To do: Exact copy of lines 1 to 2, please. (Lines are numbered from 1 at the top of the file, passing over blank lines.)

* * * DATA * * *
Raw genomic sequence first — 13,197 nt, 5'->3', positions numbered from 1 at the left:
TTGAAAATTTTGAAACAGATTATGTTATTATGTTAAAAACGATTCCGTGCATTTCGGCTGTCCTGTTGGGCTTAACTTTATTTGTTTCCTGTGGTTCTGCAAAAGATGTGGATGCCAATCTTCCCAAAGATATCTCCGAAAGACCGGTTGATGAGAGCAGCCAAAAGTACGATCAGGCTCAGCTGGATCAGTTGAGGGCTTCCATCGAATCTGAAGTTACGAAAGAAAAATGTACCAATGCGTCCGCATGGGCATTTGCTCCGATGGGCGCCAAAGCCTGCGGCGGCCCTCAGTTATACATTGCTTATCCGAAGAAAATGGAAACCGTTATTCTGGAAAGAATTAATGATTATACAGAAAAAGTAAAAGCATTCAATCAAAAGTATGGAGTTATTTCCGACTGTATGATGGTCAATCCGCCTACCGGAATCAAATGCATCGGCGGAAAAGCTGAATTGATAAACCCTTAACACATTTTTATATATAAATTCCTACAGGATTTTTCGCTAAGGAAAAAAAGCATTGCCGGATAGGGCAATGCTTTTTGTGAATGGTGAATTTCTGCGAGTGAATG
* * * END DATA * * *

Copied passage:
Raw genomic sequence first — 13,197 nt, 5'->3', positions numbered from 1 at the left:
TTGAAAATTTTGAAACAGATTATGTTATTATGTTAAAAACGATTCCGTGCATTTCGGCTGTCCTGTTGGGCTTAACTTTATTTGTTTCCTGTGGTTCTGCAAAAGATGTGGATGCCAATCTTCCCAAAGATATCTCCGAAAGACCGGTTGATGAGAGCAGCCAAAAGTACGATCAGGCTCAGCTGGATCAGTTGAGGGCTTCCATCGAATCTGAAGTTACGAAAGAAAAATGTACCAATGCGTCCGCATGGGCATTTGCTCCGATGGGCGCCAAAGCCTGCGGCGGCCCTCAGTTATACATTGCTTATCCGAAGAAAATGGAAACCGTTATTCTGGAAAGAATTAATGATTATACAGAAAAAGTAAAAGCATTCAATCAAAAGTATGGAGTTATTTCCGACTGTATGATGGTCAATCCGCCTACCGGAATCAAATGCATCGGCGGAAAAGCTGAATTGATAAACCCTTAACACATTTTTATATATAAATTCCTACAGGATTTTTCGCTAAGGAAAAAAAGCATTGCCGGATAGGGCAATGCTTTTTGTGAATGGTGAATTTCTGCGAGTGAATG